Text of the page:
The total amount of energy from the very few molecules in this layer is not sufficient enough to heat our skin.


I am beginning to wonder what these atmospheric temperature profiles actually show. ???
It seems a contrived or distorted picture. The phrase "normalised" appears to be applied to the plots,
would "real" be better......But maybe that's a different picture.
ie,
the temperature increases with height and can reach as high as 3,600°F (2000°C) near the top of this layer.
As civil a response as I can muster to the above is,
"pull the other one, it's got bells on"........
The whole aim of practical politics is to keep the populace alarmed
(and hence clamorous to be led to safety)
by menacing it with an endless series of hobgoblins, all of them imaginary.

H. L. Mencken.  

The hobgoblins have to be imaginary so that
"they" can offer their solutions, not THE solutions.
Reply
#10
(06-26-2010, 05:03 AM)Sunsettommy Wrote:
Quote:The definition I gave is all I have - the climatologists use the term so frequently none seems to take the trouble to define it. This would tend to confirm they are writing for the "club" - outsiders need not apply.

Maybe they did define it in their paper,but I doubt it.
They didn't, and I was referring to the extensive Googling I've done to
try to establish the precise definition of TOA.

Quote:If this is correct then they are sloppy about it,because that means the math conclusions are too variable given that they are not clear on the actual altitude they are supposed to measure against.
Not really, they're calculating the effective temperature from outgiong (OLR) radiation. The error they make is in assuming that the effective temperature is the actual temperature. the few graphs I've seen of the spectrum of the OLR suggest that their calculation is flawed. Stefan-Boltzmann assumes that the radiation is "full-spectrum" (in LW infrared of course). If it isn't, and it appears it isn't, then it would take a pretty good radiation physicist to make adjustments and recalculate the effective temp. These climatologists aren't physicists. I'm pretty sure they don't consult physicists - they certainly don't consult mathematicians and statisticians.

Quote:The chart I posted seems to show that gaining altitude,it cools rapidly to reach the -60c level.That alone suggest that CO2 is doing little or none to keep the Troposphere warm.The WEIGHT of the atmosphere would be a better cause for the surface to be warm than a smattering of a trace CO2 molecule lurking around.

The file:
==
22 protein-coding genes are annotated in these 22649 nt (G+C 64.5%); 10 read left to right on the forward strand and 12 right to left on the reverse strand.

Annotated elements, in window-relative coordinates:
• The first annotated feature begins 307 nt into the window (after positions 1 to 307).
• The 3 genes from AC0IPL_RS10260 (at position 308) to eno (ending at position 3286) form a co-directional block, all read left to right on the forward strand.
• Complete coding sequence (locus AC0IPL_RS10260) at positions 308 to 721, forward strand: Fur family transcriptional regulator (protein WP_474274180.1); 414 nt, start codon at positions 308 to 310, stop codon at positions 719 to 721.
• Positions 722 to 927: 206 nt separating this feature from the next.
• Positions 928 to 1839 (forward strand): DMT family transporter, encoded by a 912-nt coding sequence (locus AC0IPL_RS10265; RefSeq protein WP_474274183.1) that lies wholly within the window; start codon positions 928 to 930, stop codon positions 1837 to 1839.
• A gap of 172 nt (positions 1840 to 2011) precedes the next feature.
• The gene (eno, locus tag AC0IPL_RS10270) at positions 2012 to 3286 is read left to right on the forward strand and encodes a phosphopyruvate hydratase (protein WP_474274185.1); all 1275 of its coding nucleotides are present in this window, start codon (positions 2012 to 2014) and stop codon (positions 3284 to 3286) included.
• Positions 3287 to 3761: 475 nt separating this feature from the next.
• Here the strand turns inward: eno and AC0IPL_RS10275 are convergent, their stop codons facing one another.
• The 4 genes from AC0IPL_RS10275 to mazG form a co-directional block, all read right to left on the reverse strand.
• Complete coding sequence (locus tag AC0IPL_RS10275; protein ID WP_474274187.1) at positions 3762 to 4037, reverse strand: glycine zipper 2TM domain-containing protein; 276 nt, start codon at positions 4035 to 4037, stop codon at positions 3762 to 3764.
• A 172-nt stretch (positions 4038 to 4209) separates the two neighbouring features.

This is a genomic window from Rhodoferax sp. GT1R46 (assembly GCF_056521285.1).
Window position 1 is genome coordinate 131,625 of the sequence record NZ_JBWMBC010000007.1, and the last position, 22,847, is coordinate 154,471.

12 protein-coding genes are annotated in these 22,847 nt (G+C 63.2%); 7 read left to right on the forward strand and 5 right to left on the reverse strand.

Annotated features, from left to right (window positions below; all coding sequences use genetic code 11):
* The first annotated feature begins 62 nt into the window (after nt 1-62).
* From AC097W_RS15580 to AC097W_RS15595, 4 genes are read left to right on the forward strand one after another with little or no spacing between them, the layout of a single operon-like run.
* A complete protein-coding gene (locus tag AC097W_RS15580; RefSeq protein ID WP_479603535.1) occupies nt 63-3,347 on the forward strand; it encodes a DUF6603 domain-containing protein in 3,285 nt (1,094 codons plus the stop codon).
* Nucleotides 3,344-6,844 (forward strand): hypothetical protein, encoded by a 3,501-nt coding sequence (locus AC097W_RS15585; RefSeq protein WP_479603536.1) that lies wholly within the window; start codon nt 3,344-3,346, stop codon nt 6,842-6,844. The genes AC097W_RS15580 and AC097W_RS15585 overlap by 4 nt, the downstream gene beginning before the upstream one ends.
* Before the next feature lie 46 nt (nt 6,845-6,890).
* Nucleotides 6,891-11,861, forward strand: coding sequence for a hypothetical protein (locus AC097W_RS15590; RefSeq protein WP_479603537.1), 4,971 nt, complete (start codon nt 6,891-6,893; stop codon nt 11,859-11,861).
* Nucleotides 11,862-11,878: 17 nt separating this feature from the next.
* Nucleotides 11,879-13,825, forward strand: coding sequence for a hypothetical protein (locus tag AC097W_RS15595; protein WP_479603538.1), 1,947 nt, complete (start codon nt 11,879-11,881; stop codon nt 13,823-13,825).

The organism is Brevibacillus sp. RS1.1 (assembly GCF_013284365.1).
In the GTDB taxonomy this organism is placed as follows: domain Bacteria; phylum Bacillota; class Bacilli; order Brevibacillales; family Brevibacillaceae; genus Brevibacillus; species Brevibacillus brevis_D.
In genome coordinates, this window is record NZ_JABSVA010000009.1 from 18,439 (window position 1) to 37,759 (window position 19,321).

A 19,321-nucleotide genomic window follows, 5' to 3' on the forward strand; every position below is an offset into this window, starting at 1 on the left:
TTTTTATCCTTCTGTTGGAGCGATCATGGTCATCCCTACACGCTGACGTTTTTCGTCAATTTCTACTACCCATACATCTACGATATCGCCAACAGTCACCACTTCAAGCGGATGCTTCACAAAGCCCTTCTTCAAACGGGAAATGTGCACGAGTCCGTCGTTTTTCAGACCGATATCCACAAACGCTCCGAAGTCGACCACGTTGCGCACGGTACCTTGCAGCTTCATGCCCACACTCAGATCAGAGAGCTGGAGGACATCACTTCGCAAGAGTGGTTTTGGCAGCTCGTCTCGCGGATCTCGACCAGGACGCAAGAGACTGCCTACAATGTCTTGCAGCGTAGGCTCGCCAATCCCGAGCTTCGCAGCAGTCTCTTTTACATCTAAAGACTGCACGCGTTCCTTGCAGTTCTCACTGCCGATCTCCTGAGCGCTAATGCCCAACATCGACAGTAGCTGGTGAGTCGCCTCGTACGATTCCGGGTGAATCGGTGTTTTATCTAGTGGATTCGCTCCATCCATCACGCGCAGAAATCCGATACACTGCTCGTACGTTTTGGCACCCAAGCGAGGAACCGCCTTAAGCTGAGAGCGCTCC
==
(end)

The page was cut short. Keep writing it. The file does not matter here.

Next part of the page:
The reason for the rapid cooling with altitude is mainly due to the Ideal Gas Law effect. Pressure reduces, and temperature goes down with it. Your "weight of the atmosphere" argument is exactly what I was talking about at the end of my original post. The fact that the temperature profile isn't a smooth curve beginning on the troposphere line and accelerating rapidly up to the top left hand corner shows there's a lot going on on up there. Incidentally,the profile of your graph has been used to confirm that the cooling of the surface is almost entirely by conduction/convection and not radiation, giving the lie to the radiation/greenhouse effect theory. A largely radiative transport system gives a dramatically different profile.
(06-26-2010, 01:37 AM)Derek Wrote:
(06-26-2010, 01:04 AM)MostlyHarmless Wrote: I've just put the latest "energy "budget" figure through the correct version of the Stefan-Boltzmann law.
An outgoing radiation of 396 W sq.m from the surface into an atmosphere at 10°C gives a surface temperature of a tad under 72°C.
The "greenhouse effect" should be renamed the "pressure cooker" effect.

Big Grin Thank you MostlyHarmless. I remember listening to Dr. Miskolczi some time ago now,
stating that AGW relies upon a surface / air temperature discontinuity.
But, I did not think it was that BIG, from memory I think Dr Miskolczi suggested it was 7 degrees (my memory now says he suggested 6 to 7C).
Which I find strangely "coincidental"..."Spinach" springs to mind...
Don't rock the boat too much perhaps - especially when trying to put forward a new version of the "same old"...

My apologies to you, in that my maths and computing skills are not upto standard,
but I think we are still at the basics / brain storming stages anyways in all things greenhouse / climate related.
Idea - Is there any way a It's the "regolith" wot does it (Land and Oceans) budget could be put together. ?
Surely any "regolith" effects should be accounted for first, and what is left, is then maybe an atmospheric greenhouse effect,
if indeed such a thing exists in the first place.

I've never got past, nor has anyone ever really attempted to answer the question of the "speed" of the greenhouse effect,
given that photons move at the speed of light in an atmosphere that is a few tens of miles thick at most...No time at all really.
Specifically I am thinking along the lines of the "Moon" paper mentioned above, and my plot from a few years ago now,
land and sea are both powerful, and slow enough for a "regolith effect", photons simply are too damned fast.